The Radical Cheerbook is a collection of cheers intended to be used by radical cheerleaders at anti-capitalist protests. Radical Cheerleading is a tactic aimed at bringing energy and excitement to what might otherwise be stale and boring protests. An old radical cheerleaders website describes it as “…Protest+Performance. It’s activism with pom poms and middle fingers extended. It’s screaming FUCK CAPITALISM while doing a split.”
Sub-titled “A How-To Graffiti Guide for those who Scheme and those who Dream,” this guide by Crimethinc offers a basic introduction to doing graffiti. It offers suggestions on planning for doing graffiti, strategy, technique, escape, and more. It also covers how to make stencils and wheatpaste.
Note: We don’t sell this, this is in the catalog just because we find it to be useful. We try to keep these in stock and with us when we table.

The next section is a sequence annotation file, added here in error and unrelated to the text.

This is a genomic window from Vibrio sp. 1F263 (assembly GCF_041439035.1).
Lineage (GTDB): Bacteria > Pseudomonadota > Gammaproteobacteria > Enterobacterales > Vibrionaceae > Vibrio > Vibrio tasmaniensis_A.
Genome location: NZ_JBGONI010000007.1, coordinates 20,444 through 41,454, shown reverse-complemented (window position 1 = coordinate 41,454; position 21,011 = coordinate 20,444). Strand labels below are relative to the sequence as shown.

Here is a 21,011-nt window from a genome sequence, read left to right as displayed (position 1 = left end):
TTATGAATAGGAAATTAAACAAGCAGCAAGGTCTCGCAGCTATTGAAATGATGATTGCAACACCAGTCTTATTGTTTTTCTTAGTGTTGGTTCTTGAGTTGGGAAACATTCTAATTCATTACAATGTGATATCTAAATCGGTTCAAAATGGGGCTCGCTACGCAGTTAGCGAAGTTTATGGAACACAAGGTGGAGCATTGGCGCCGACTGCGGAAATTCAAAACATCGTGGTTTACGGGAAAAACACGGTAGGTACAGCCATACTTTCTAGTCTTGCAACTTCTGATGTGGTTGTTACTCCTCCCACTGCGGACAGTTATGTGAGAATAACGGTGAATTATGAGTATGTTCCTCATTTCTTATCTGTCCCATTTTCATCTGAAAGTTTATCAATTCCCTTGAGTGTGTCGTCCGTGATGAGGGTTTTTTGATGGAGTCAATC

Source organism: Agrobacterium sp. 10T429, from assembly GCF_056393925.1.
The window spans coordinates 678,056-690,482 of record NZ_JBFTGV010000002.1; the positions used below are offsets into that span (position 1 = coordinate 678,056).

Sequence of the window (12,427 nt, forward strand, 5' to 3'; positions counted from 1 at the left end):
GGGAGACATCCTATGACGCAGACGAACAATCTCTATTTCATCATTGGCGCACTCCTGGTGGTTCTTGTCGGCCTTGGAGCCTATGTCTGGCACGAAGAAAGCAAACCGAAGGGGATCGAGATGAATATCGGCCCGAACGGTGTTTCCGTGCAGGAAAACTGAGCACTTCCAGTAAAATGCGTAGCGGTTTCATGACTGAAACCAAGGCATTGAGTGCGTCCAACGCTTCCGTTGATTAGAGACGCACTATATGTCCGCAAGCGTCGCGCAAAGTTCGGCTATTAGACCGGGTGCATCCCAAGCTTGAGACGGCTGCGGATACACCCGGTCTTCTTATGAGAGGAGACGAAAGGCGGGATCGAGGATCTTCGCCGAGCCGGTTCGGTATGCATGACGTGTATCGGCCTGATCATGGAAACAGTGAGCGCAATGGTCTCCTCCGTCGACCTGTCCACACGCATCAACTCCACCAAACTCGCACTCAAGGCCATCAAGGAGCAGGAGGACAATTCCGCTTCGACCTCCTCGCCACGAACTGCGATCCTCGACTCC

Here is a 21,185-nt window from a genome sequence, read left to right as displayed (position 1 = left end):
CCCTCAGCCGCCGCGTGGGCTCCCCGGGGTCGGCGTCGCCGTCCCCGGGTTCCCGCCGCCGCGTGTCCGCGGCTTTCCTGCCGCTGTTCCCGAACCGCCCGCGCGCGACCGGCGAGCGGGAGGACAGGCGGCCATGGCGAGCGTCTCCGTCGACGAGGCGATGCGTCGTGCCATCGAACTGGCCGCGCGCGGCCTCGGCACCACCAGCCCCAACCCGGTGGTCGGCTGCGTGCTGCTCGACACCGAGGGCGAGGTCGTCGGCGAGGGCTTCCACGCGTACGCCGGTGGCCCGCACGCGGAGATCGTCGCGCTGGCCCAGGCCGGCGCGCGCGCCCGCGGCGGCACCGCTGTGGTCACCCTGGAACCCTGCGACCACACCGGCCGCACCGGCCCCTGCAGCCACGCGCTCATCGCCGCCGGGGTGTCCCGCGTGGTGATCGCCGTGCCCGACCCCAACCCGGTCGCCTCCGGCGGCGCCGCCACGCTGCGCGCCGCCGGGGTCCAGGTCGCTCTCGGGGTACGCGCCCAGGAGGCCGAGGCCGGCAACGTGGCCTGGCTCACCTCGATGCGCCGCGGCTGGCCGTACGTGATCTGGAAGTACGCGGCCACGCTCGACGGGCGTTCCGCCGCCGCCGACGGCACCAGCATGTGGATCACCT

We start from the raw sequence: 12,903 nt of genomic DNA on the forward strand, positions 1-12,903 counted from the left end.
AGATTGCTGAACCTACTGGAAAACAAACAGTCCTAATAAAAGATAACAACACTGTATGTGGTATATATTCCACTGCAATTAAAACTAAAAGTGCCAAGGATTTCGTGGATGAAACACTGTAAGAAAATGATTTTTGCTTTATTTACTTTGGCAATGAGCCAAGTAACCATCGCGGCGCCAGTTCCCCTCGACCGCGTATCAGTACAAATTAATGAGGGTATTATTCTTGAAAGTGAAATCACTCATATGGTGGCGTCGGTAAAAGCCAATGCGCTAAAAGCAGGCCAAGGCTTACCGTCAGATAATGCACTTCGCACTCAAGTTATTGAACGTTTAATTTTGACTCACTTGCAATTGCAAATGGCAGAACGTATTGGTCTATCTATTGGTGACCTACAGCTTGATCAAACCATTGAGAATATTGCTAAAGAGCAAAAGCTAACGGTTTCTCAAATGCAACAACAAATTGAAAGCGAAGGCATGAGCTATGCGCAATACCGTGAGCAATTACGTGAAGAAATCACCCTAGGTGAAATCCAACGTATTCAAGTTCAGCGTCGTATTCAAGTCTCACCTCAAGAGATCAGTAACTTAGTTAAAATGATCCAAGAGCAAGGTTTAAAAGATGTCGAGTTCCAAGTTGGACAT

This short zine from Crimethinc provides arguments against voting and electoral politics in favor of direct action. It also includes a section titled “12 Myths about Direct Action” that deals with common criticisms of direct action.
This is a very detailed explanation of crowd control tactics and police behavior in riot situations. It looks at everything from weaponry and armor to formations and arrest procedures. Along with the coverage of police tactics, the zine offers a wealth of knowledge for those participating in militant street confrontations including suggested equipment, tips for acting within crowds, avoiding arrests, and undertaking and planning specific actions. The idea is that by understanding both police and crowd tactics, those engaging in street confrontations can be more effective. In addition to the excellent information, the guide is also well-illustrated with hand-drawn illustrations.